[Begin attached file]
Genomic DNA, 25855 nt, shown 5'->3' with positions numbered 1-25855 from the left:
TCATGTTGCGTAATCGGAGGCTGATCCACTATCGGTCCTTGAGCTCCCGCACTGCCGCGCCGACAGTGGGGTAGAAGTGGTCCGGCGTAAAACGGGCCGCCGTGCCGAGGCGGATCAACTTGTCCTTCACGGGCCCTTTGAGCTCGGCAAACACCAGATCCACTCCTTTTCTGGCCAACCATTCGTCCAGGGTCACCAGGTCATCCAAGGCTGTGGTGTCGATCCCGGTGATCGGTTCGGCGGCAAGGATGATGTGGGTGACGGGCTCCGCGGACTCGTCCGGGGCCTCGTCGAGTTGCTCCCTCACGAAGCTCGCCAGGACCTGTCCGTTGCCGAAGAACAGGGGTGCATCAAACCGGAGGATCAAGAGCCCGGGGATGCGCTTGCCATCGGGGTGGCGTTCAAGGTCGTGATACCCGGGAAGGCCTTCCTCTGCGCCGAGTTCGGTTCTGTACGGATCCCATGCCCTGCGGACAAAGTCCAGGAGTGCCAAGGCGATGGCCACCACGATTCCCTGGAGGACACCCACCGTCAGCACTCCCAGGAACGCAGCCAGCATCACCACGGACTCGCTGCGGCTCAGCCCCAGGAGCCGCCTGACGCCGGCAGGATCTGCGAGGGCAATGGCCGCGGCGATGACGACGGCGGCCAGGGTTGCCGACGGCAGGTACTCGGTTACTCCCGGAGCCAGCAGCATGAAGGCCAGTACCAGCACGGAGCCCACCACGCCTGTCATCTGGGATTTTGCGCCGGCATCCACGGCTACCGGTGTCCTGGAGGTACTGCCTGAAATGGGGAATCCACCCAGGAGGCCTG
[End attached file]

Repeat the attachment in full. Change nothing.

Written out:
Genomic DNA, 25855 nt, shown 5'->3' with positions numbered 1-25855 from the left:
TCATGTTGCGTAATCGGAGGCTGATCCACTATCGGTCCTTGAGCTCCCGCACTGCCGCGCCGACAGTGGGGTAGAAGTGGTCCGGCGTAAAACGGGCCGCCGTGCCGAGGCGGATCAACTTGTCCTTCACGGGCCCTTTGAGCTCGGCAAACACCAGATCCACTCCTTTTCTGGCCAACCATTCGTCCAGGGTCACCAGGTCATCCAAGGCTGTGGTGTCGATCCCGGTGATCGGTTCGGCGGCAAGGATGATGTGGGTGACGGGCTCCGCGGACTCGTCCGGGGCCTCGTCGAGTTGCTCCCTCACGAAGCTCGCCAGGACCTGTCCGTTGCCGAAGAACAGGGGTGCATCAAACCGGAGGATCAAGAGCCCGGGGATGCGCTTGCCATCGGGGTGGCGTTCAAGGTCGTGATACCCGGGAAGGCCTTCCTCTGCGCCGAGTTCGGTTCTGTACGGATCCCATGCCCTGCGGACAAAGTCCAGGAGTGCCAAGGCGATGGCCACCACGATTCCCTGGAGGACACCCACCGTCAGCACTCCCAGGAACGCAGCCAGCATCACCACGGACTCGCTGCGGCTCAGCCCCAGGAGCCGCCTGACGCCGGCAGGATCTGCGAGGGCAATGGCCGCGGCGATGACGACGGCGGCCAGGGTTGCCGACGGCAGGTACTCGGTTACTCCCGGAGCCAGCAGCATGAAGGCCAGTACCAGCACGGAGCCCACCACGCCTGTCATCTGGGATTTTGCGCCGGCATCCACGGCTACCGGTGTCCTGGAGGTACTGCCTGAAATGGGGAATCCACCCAGGAGGCCTG